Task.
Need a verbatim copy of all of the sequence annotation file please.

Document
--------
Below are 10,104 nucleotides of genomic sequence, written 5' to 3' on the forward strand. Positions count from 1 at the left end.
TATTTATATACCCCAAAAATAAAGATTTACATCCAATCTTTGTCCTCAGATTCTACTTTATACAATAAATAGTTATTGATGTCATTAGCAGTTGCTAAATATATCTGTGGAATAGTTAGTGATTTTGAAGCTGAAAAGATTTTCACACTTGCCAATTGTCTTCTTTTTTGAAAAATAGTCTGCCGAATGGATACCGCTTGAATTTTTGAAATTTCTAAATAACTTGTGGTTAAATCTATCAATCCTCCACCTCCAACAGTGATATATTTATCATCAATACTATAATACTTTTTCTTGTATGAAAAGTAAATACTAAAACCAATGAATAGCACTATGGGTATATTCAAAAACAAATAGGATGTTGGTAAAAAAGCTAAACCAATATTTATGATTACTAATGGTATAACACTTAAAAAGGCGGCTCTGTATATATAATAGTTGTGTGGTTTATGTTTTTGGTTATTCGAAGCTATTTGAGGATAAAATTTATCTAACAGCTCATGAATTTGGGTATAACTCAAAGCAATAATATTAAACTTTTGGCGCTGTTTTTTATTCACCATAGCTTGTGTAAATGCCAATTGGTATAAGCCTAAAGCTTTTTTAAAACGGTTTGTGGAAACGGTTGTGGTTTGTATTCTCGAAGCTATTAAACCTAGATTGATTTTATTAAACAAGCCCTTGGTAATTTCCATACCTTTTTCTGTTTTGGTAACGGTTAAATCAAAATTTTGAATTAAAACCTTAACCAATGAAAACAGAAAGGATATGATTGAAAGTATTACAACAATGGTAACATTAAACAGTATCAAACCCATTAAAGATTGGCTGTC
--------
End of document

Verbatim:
Below are 10,104 nucleotides of genomic sequence, written 5' to 3' on the forward strand. Positions count from 1 at the left end.
TATTTATATACCCCAAAAATAAAGATTTACATCCAATCTTTGTCCTCAGATTCTACTTTATACAATAAATAGTTATTGATGTCATTAGCAGTTGCTAAATATATCTGTGGAATAGTTAGTGATTTTGAAGCTGAAAAGATTTTCACACTTGCCAATTGTCTTCTTTTTTGAAAAATAGTCTGCCGAATGGATACCGCTTGAATTTTTGAAATTTCTAAATAACTTGTGGTTAAATCTATCAATCCTCCACCTCCAACAGTGATATATTTATCATCAATACTATAATACTTTTTCTTGTATGAAAAGTAAATACTAAAACCAATGAATAGCACTATGGGTATATTCAAAAACAAATAGGATGTTGGTAAAAAAGCTAAACCAATATTTATGATTACTAATGGTATAACACTTAAAAAGGCGGCTCTGTATATATAATAGTTGTGTGGTTTATGTTTTTGGTTATTCGAAGCTATTTGAGGATAAAATTTATCTAACAGCTCATGAATTTGGGTATAACTCAAAGCAATAATATTAAACTTTTGGCGCTGTTTTTTATTCACCATAGCTTGTGTAAATGCCAATTGGTATAAGCCTAAAGCTTTTTTAAAACGGTTTGTGGAAACGGTTGTGGTTTGTATTCTCGAAGCTATTAAACCTAGATTGATTTTATTAAACAAGCCCTTGGTAATTTCCATACCTTTTTCTGTTTTGGTAACGGTTAAATCAAAATTTTGAATTAAAACCTTAACCAATGAAAACAGAAAGGATATGATTGAAAGTATTACAACAATGGTAACATTAAACAGTATCAAACCCATTAAAGATTGGCTGTC